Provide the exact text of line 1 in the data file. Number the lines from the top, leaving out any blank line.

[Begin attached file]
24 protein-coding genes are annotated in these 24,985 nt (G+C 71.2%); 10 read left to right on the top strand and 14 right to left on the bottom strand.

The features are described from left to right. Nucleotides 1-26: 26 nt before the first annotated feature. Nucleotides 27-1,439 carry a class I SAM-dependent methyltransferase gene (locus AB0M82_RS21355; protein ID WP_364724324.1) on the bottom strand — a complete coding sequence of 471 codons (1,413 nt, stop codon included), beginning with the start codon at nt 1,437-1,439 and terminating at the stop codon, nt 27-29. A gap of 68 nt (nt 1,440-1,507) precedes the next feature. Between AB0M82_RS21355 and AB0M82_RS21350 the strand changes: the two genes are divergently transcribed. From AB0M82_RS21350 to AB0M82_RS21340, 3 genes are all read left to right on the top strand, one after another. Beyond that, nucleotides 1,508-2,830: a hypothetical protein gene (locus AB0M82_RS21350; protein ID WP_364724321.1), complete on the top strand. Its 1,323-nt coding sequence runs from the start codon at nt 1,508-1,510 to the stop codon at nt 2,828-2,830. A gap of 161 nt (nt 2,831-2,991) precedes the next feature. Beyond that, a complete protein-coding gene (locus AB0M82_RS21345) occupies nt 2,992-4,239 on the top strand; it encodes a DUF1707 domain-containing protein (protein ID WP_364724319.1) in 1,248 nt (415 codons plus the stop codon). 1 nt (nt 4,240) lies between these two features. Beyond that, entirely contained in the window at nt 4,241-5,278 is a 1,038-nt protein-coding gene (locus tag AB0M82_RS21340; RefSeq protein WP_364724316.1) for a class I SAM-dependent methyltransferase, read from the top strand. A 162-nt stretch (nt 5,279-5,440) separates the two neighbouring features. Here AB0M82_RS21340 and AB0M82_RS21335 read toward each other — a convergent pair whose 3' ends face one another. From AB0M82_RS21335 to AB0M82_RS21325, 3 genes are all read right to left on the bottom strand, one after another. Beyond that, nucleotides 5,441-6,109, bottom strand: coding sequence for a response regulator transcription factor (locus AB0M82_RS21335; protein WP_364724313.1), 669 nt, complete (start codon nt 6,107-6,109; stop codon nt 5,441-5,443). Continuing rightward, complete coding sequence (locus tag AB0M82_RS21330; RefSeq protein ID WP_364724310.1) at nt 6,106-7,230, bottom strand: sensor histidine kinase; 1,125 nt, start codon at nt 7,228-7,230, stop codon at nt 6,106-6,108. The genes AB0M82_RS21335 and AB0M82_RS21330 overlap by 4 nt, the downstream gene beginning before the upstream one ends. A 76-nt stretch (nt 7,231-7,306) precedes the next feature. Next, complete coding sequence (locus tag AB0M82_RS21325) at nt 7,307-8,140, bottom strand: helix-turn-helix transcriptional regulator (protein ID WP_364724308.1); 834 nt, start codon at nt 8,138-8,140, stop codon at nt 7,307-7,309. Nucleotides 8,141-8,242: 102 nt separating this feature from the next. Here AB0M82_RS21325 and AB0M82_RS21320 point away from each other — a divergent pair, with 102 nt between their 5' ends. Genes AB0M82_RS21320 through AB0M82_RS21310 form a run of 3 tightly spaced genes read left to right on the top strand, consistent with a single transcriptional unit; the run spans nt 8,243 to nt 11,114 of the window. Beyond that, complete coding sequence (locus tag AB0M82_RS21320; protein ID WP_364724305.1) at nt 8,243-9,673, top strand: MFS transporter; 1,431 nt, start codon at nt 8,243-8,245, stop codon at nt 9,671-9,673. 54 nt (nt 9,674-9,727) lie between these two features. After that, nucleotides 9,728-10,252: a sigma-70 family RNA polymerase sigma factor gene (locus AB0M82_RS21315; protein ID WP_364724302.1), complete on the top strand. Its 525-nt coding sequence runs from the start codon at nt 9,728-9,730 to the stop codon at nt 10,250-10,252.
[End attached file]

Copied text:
24 protein-coding genes are annotated in these 24,985 nt (G+C 71.2%); 10 read left to right on the top strand and 14 right to left on the bottom strand.